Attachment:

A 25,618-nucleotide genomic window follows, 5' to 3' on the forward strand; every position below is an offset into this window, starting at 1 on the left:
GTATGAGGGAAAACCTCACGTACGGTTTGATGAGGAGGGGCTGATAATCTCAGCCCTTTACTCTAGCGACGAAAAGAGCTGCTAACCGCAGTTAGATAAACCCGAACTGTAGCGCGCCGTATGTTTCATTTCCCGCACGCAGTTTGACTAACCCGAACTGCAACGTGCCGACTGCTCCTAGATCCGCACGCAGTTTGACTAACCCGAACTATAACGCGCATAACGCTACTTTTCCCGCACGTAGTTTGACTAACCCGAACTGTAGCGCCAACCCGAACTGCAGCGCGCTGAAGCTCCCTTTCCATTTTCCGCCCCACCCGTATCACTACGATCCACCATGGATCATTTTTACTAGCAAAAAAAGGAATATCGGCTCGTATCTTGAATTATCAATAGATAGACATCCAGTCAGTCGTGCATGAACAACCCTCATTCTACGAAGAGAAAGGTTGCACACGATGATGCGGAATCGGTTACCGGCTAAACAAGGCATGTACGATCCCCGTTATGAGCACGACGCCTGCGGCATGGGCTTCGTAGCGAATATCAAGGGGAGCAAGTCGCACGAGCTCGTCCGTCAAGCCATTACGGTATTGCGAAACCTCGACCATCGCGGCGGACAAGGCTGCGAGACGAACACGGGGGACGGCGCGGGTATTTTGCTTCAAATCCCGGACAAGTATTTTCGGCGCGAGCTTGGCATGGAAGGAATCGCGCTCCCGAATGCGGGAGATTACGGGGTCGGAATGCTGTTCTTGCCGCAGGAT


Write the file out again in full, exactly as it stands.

A 25,618-nucleotide genomic window follows, 5' to 3' on the forward strand; every position below is an offset into this window, starting at 1 on the left:
GTATGAGGGAAAACCTCACGTACGGTTTGATGAGGAGGGGCTGATAATCTCAGCCCTTTACTCTAGCGACGAAAAGAGCTGCTAACCGCAGTTAGATAAACCCGAACTGTAGCGCGCCGTATGTTTCATTTCCCGCACGCAGTTTGACTAACCCGAACTGCAACGTGCCGACTGCTCCTAGATCCGCACGCAGTTTGACTAACCCGAACTATAACGCGCATAACGCTACTTTTCCCGCACGTAGTTTGACTAACCCGAACTGTAGCGCCAACCCGAACTGCAGCGCGCTGAAGCTCCCTTTCCATTTTCCGCCCCACCCGTATCACTACGATCCACCATGGATCATTTTTACTAGCAAAAAAAGGAATATCGGCTCGTATCTTGAATTATCAATAGATAGACATCCAGTCAGTCGTGCATGAACAACCCTCATTCTACGAAGAGAAAGGTTGCACACGATGATGCGGAATCGGTTACCGGCTAAACAAGGCATGTACGATCCCCGTTATGAGCACGACGCCTGCGGCATGGGCTTCGTAGCGAATATCAAGGGGAGCAAGTCGCACGAGCTCGTCCGTCAAGCCATTACGGTATTGCGAAACCTCGACCATCGCGGCGGACAAGGCTGCGAGACGAACACGGGGGACGGCGCGGGTATTTTGCTTCAAATCCCGGACAAGTATTTTCGGCGCGAGCTTGGCATGGAAGGAATCGCGCTCCCGAATGCGGGAGATTACGGGGTCGGAATGCTGTTCTTGCCGCAGGAT